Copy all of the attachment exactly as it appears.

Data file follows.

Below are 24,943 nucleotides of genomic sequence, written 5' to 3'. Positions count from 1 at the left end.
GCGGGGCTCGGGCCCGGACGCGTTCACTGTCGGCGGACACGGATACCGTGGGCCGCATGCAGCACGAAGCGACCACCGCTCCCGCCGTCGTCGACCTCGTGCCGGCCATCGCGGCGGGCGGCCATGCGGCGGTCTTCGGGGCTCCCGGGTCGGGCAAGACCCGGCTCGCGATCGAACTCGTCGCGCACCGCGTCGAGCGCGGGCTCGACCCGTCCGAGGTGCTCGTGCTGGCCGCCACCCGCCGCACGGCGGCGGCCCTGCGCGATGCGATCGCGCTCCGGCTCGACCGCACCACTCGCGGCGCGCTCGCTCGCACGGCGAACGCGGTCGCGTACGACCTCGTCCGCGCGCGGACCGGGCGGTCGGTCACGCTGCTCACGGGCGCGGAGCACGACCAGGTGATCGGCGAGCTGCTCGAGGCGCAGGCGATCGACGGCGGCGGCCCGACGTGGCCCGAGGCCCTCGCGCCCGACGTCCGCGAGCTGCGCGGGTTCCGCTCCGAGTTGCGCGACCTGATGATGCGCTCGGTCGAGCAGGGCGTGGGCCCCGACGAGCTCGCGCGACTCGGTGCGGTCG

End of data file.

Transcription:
Below are 24,943 nucleotides of genomic sequence, written 5' to 3'. Positions count from 1 at the left end.
GCGGGGCTCGGGCCCGGACGCGTTCACTGTCGGCGGACACGGATACCGTGGGCCGCATGCAGCACGAAGCGACCACCGCTCCCGCCGTCGTCGACCTCGTGCCGGCCATCGCGGCGGGCGGCCATGCGGCGGTCTTCGGGGCTCCCGGGTCGGGCAAGACCCGGCTCGCGATCGAACTCGTCGCGCACCGCGTCGAGCGCGGGCTCGACCCGTCCGAGGTGCTCGTGCTGGCCGCCACCCGCCGCACGGCGGCGGCCCTGCGCGATGCGATCGCGCTCCGGCTCGACCGCACCACTCGCGGCGCGCTCGCTCGCACGGCGAACGCGGTCGCGTACGACCTCGTCCGCGCGCGGACCGGGCGGTCGGTCACGCTGCTCACGGGCGCGGAGCACGACCAGGTGATCGGCGAGCTGCTCGAGGCGCAGGCGATCGACGGCGGCGGCCCGACGTGGCCCGAGGCCCTCGCGCCCGACGTCCGCGAGCTGCGCGGGTTCCGCTCCGAGTTGCGCGACCTGATGATGCGCTCGGTCGAGCAGGGCGTGGGCCCCGACGAGCTCGCGCGACTCGGTGCGGTCG